“Sean Dyche was fantastic, though: he got on the phone to me, told me to have three days off and then fly to Ireland with the team for pre-season. I went there and the lads were brilliant; they were happy that I was back and staying. I thought that was the case too. But then I got the phonecall saying that QPR were interested. It was time for me to leave.”
Reflecting now, though, Austin admits his botched move to the KC Stadium was perhaps for the best. “At the time it knocked me back, but not now,” he shrugs. “I think I’ve grown as a person from it. Maybe going to the Premier League a year before would have been too soon anyway.
How did I feel? I didn’t really want to play football after that to be honest"
“Maybe I’ve grown as a player more having another year in the Championship. People were trying to knock me to see what I could do but then I scored 20 goals for QPR and helped get them promoted. Maybe I needed that extra year.”
Austin, like his club, need not dwell on last season any longer. The R’s made a meal of making their way back up via the Championship play-offs, but you can’t help but feel they’re a far more promising team than the one which left the top flight in 2013.
Saturday’s victory over fellow strugglers Leicester lifted Harry Redknapp’s men off the bottom, following promising displays against Aston Villa, Chelsea and Manchester City. Defeat to Swansea on Tuesday kept them in the drop zone, but the mood is upbeat in this relatively sleepy corner of west London. “We’re turning it around,” agrees Austin, “and there are definitely points to be won in the next few games.”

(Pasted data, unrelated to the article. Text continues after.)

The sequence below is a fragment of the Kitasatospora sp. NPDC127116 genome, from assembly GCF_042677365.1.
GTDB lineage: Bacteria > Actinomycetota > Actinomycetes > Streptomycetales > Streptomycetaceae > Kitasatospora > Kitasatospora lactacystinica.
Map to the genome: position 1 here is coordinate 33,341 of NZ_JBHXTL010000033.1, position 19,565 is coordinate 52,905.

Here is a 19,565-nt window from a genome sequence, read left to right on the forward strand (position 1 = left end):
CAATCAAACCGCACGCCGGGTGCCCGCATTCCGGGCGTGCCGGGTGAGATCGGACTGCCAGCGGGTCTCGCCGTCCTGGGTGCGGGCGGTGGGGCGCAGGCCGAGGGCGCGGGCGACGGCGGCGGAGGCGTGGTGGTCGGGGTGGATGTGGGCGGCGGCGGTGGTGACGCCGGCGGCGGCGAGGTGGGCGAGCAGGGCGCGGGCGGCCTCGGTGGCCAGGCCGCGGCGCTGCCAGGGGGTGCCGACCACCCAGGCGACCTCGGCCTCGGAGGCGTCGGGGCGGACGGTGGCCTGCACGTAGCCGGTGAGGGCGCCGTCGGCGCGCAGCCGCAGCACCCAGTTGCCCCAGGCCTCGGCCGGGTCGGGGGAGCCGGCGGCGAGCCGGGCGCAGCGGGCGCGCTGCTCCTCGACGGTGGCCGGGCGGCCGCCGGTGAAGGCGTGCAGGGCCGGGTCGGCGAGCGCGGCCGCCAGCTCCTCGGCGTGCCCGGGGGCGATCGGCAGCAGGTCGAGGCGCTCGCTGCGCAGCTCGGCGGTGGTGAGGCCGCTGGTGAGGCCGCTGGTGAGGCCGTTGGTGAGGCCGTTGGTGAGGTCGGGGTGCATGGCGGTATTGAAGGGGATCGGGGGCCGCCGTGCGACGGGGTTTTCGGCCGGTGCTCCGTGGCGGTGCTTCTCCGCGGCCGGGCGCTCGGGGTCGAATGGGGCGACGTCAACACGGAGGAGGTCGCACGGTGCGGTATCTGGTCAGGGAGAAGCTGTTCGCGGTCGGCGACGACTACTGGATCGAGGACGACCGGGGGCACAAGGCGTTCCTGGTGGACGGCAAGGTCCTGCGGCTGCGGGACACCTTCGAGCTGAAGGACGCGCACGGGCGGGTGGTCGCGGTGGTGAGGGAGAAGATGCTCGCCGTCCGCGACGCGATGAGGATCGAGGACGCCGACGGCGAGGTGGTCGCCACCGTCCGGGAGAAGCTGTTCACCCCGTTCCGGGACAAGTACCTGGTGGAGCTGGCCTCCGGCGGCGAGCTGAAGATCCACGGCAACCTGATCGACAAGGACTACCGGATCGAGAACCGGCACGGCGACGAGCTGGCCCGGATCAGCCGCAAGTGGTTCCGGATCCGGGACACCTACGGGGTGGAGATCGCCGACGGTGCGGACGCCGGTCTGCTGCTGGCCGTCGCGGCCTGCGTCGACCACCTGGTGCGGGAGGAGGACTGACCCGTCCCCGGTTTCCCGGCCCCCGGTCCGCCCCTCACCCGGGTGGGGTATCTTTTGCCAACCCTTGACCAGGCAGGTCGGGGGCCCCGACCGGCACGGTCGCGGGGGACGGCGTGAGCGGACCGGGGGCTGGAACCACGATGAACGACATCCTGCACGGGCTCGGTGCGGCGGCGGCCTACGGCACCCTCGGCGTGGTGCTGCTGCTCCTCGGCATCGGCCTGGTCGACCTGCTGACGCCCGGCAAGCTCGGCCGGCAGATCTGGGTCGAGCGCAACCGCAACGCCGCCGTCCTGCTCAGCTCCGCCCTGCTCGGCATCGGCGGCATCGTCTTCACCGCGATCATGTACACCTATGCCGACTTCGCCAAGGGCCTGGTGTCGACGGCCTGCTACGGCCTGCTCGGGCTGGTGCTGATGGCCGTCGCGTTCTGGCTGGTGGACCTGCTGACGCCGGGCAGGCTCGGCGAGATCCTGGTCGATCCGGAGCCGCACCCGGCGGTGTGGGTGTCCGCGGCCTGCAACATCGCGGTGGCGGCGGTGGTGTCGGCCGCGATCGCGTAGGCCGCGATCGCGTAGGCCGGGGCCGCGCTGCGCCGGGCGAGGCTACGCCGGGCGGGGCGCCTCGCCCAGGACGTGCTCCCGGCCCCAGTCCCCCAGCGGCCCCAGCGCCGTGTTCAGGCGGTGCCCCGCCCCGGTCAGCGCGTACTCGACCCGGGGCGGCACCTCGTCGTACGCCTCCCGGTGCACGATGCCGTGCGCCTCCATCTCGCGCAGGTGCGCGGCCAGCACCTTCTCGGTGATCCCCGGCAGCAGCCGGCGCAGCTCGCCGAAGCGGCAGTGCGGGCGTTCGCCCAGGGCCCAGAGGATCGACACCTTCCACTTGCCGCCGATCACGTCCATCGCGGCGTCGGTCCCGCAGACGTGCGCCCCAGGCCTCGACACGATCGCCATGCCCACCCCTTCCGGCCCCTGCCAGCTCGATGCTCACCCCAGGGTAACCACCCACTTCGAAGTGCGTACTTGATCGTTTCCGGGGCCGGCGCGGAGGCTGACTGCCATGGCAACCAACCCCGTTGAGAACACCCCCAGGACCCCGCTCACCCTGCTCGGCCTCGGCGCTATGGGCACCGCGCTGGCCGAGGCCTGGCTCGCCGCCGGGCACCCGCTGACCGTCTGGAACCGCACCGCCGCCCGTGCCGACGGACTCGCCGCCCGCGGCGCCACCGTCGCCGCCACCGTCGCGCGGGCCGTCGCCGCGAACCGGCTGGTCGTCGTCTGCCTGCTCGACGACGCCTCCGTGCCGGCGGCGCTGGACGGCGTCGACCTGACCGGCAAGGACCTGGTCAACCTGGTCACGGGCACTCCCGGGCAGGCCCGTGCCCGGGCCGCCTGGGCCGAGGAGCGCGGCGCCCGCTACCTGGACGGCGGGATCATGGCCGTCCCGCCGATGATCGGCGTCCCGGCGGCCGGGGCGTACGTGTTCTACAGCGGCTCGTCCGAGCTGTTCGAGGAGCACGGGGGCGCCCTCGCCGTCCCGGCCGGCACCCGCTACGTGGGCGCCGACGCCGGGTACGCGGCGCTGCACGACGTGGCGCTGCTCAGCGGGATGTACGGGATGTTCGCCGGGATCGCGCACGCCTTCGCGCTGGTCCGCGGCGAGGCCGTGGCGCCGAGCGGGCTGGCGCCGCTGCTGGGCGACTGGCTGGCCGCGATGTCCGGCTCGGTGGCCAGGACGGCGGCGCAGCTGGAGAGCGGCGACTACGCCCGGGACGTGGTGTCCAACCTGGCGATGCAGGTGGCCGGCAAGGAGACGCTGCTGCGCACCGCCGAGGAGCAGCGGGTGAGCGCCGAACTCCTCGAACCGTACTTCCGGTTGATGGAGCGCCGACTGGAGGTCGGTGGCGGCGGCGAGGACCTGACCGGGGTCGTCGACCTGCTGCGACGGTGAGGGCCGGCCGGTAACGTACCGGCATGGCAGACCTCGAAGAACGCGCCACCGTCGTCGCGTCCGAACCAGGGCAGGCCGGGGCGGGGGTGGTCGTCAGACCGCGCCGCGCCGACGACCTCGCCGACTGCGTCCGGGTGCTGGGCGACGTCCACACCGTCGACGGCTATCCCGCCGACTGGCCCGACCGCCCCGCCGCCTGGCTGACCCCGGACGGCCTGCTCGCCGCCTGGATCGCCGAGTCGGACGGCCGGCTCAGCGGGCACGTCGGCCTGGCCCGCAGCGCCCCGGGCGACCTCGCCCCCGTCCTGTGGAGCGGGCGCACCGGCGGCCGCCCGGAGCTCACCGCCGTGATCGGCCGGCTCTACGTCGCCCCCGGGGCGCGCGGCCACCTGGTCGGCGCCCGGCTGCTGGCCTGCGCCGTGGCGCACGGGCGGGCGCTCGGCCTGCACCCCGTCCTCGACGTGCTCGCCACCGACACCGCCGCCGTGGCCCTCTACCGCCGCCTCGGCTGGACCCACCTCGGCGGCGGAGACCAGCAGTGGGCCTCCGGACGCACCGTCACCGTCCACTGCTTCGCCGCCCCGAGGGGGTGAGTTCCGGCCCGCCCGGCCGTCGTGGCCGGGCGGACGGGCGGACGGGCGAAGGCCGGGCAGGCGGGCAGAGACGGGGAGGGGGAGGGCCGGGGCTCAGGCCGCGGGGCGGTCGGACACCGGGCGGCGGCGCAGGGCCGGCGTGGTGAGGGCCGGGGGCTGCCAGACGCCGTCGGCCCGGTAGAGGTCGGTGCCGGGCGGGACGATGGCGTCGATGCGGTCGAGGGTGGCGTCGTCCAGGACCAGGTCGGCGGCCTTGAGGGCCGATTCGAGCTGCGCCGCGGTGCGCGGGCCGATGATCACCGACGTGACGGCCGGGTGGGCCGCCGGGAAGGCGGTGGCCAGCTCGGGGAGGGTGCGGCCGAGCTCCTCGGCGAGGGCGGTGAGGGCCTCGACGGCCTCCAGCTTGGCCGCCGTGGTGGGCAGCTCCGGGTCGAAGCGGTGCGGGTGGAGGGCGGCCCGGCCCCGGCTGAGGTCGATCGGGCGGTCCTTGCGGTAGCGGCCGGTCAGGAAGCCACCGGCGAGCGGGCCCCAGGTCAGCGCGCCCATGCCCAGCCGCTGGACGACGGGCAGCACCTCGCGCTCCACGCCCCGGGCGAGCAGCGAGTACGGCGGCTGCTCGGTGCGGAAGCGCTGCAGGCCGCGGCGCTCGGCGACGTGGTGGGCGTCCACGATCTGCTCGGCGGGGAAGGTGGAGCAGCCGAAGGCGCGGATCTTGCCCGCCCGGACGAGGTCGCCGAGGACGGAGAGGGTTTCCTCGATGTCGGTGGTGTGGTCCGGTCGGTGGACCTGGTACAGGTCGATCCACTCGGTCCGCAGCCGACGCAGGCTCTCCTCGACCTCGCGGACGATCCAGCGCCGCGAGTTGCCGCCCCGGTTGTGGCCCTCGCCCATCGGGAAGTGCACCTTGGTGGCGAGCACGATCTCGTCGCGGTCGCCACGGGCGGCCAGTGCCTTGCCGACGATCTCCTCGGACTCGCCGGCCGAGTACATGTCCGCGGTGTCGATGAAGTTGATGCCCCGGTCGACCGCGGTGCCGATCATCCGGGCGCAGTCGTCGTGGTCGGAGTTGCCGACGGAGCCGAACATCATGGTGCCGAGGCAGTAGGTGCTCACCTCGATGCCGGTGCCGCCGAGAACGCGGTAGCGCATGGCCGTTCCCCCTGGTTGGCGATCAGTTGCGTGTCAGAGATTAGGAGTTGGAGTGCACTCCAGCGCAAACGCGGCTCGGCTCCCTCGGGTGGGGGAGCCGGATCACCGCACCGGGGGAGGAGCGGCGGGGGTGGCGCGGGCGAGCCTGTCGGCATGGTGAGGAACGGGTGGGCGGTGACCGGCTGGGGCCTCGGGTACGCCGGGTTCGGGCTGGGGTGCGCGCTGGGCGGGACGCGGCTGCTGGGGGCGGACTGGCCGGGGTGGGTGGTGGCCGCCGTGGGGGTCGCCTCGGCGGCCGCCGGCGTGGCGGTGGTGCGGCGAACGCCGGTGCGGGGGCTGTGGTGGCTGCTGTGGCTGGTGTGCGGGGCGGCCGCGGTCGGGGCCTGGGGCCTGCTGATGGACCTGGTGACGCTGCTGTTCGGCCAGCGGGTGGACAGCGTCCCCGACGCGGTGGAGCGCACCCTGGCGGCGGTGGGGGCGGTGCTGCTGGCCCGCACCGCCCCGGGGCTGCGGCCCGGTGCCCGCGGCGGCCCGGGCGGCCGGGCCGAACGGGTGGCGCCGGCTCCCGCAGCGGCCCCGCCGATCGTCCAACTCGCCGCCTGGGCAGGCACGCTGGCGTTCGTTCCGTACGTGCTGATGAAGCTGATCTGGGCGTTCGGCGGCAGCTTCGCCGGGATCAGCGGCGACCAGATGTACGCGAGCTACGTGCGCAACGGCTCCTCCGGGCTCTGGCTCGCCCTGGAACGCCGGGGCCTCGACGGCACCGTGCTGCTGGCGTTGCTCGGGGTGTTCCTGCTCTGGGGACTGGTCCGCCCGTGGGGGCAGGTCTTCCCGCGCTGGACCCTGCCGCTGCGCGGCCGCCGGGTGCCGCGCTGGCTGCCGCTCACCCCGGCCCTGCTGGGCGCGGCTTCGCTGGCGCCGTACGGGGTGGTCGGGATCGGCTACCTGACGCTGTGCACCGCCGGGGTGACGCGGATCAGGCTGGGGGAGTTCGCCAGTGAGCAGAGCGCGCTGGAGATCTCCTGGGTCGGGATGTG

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Like Saturday’s trip to Burnley, for example, as Austin returns to face the team for whom he scored 45 goals in 90 games from 2011-13. QPR lost last season’s early-season tussle at Turf Moor with Austin up front, his Clarets replacement, Danny Ings, netting both in a 2-0 win. Was he surprised they did so well?
“When I left I honestly thought they’d have a great season; Sean Dyche has done brilliantly there,” says the Rangers hitman. “Of course I didn’t expect them to go on the massive run they did, or Ingsy and Vokesey to score so many goals, but I take my hat off to them – they were very, very good last year.”
Much like Austin’s career, football moves on quickly. So there’ll be no room for sentiment when the 25-year-old aims to avenge last season’s defeat. “Come on, in football you move on,” he says. “You still have your friends there, but you have a job to do and that all goes aside as soon as you cross that white line.”
As for England... well, you won't catch him fluttering eyelashes at Roy Hodgson just yet. “It’s not on my mind; maybe it’s on everyone else’s but not mine,” he declares. “I’ve got a long way to go to do that – goals to score for QPR to help the team win. Who knows what could happen in the future, but my feet are certainly on the ground and I’m just concentrating on playing here.”
QPR fans can only hope he continues doing that job with the same gusto. Austin might not think he’s made it yet, but the little boy inside certainly has.